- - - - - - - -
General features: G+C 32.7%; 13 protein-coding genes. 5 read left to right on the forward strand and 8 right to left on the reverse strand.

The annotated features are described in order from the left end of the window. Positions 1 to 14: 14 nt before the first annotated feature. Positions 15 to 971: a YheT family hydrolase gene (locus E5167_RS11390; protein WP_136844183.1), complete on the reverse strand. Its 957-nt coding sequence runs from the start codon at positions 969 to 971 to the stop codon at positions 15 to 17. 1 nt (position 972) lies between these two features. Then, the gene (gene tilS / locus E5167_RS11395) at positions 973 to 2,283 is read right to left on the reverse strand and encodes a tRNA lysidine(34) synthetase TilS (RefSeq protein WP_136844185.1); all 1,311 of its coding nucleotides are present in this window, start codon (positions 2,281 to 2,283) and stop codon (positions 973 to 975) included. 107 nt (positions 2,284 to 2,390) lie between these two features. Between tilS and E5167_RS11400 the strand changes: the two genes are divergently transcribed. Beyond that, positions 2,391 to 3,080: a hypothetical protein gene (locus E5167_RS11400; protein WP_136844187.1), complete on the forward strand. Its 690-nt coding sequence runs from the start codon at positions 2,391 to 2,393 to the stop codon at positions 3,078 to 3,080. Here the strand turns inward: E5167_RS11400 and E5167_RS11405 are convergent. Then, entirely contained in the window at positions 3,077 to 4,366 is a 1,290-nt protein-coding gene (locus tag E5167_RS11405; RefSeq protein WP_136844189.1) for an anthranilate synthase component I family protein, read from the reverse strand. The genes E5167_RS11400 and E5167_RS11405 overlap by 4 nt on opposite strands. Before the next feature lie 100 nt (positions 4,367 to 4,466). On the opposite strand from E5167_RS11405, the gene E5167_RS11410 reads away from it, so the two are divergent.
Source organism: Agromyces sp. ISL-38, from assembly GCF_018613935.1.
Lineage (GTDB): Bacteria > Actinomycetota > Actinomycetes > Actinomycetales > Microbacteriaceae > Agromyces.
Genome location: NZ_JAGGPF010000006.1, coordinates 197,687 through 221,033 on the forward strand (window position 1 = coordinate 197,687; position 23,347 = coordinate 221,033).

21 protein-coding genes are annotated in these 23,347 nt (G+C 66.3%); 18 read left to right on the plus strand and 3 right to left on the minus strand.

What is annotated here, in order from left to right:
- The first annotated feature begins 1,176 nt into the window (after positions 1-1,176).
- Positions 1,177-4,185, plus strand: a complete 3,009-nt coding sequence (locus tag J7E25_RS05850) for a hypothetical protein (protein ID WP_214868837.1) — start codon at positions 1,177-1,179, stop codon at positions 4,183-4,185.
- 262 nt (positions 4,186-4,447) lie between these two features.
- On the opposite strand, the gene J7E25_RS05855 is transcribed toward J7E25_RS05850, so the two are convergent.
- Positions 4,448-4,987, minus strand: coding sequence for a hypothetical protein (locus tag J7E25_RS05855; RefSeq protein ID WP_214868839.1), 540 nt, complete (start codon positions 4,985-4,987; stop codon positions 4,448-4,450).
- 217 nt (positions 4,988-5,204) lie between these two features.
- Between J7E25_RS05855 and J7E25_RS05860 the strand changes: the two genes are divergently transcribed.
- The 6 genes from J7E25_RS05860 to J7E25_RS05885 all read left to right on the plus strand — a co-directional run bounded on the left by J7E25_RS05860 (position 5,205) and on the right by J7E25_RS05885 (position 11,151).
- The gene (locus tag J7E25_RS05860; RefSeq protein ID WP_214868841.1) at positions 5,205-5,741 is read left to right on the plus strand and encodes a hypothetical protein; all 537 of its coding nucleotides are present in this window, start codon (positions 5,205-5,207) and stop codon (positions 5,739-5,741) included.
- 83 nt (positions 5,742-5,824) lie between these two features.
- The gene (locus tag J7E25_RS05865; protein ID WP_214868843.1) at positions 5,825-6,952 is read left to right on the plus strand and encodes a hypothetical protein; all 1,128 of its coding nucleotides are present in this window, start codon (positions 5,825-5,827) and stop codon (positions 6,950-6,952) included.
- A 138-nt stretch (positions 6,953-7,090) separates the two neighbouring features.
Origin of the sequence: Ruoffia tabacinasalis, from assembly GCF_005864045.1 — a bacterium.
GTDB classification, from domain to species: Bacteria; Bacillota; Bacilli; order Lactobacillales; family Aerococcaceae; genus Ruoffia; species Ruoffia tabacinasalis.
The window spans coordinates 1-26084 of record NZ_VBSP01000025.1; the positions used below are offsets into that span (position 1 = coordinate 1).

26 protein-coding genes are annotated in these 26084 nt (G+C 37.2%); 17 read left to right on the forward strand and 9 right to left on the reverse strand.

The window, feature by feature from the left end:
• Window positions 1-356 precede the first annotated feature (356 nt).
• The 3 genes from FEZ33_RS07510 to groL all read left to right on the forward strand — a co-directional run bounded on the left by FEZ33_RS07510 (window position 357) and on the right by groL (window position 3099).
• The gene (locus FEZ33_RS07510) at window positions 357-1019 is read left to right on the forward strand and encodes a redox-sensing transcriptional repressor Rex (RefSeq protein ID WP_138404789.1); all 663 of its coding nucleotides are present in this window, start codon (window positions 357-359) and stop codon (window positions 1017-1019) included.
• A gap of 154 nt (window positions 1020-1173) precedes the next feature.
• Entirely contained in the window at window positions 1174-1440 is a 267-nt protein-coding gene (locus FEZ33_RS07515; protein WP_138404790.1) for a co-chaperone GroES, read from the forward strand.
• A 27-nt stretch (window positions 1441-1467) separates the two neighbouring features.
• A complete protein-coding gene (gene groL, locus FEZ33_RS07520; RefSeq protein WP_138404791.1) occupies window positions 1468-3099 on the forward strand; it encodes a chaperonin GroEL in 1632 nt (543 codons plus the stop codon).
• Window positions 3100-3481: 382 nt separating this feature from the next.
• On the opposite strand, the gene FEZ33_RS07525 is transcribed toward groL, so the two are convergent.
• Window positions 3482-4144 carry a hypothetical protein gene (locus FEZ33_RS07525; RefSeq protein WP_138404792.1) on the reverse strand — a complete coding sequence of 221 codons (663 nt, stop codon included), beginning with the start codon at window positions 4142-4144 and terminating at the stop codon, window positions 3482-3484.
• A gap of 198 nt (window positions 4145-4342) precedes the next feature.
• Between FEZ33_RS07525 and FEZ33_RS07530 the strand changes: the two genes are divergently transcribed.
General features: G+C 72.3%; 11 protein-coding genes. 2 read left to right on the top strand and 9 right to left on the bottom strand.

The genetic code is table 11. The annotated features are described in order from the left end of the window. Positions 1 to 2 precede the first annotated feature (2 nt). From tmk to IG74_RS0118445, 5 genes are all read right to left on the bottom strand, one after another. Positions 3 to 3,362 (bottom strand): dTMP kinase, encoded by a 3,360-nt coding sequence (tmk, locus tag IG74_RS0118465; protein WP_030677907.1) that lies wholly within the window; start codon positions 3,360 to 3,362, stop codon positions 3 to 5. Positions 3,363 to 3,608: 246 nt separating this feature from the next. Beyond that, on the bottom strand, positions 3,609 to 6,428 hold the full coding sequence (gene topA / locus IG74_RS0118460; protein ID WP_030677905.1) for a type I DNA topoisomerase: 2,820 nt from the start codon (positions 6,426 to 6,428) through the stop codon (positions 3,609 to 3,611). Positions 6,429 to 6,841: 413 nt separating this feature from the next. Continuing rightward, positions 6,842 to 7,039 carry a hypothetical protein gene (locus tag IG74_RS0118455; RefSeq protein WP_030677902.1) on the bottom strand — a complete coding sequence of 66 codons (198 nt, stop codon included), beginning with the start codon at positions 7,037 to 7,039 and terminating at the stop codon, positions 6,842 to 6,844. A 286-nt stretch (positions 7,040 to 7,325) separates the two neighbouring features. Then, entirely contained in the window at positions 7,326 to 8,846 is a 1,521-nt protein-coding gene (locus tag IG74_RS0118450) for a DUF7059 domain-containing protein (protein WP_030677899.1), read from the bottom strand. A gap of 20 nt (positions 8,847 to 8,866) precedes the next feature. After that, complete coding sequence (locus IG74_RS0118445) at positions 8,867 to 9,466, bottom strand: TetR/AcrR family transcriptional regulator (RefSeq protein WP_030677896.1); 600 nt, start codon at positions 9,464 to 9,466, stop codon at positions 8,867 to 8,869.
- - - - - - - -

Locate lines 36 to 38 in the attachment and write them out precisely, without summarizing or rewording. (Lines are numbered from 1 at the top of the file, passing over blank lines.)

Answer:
• Between FEZ33_RS07525 and FEZ33_RS07530 the strand changes: the two genes are divergently transcribed.
General features: G+C 72.3%; 11 protein-coding genes. 2 read left to right on the top strand and 9 right to left on the bottom strand.

The genetic code is table 11. The annotated features are described in order from the left end of the window. Positions 1 to 2 precede the first annotated feature (2 nt). From tmk to IG74_RS0118445, 5 genes are all read right to left on the bottom strand, one after another. Positions 3 to 3,362 (bottom strand): dTMP kinase, encoded by a 3,360-nt coding sequence (tmk, locus tag IG74_RS0118465; protein WP_030677907.1) that lies wholly within the window; start codon positions 3,360 to 3,362, stop codon positions 3 to 5. Positions 3,363 to 3,608: 246 nt separating this feature from the next. Beyond that, on the bottom strand, positions 3,609 to 6,428 hold the full coding sequence (gene topA / locus IG74_RS0118460; protein ID WP_030677905.1) for a type I DNA topoisomerase: 2,820 nt from the start codon (positions 6,426 to 6,428) through the stop codon (positions 3,609 to 3,611). Positions 6,429 to 6,841: 413 nt separating this feature from the next. Continuing rightward, positions 6,842 to 7,039 carry a hypothetical protein gene (locus tag IG74_RS0118455; RefSeq protein WP_030677902.1) on the bottom strand — a complete coding sequence of 66 codons (198 nt, stop codon included), beginning with the start codon at positions 7,037 to 7,039 and terminating at the stop codon, positions 6,842 to 6,844. A 286-nt stretch (positions 7,040 to 7,325) separates the two neighbouring features. Then, entirely contained in the window at positions 7,326 to 8,846 is a 1,521-nt protein-coding gene (locus tag IG74_RS0118450) for a DUF7059 domain-containing protein (protein WP_030677899.1), read from the bottom strand. A gap of 20 nt (positions 8,847 to 8,866) precedes the next feature. After that, complete coding sequence (locus IG74_RS0118445) at positions 8,867 to 9,466, bottom strand: TetR/AcrR family transcriptional regulator (RefSeq protein WP_030677896.1); 600 nt, start codon at positions 9,464 to 9,466, stop codon at positions 8,867 to 8,869.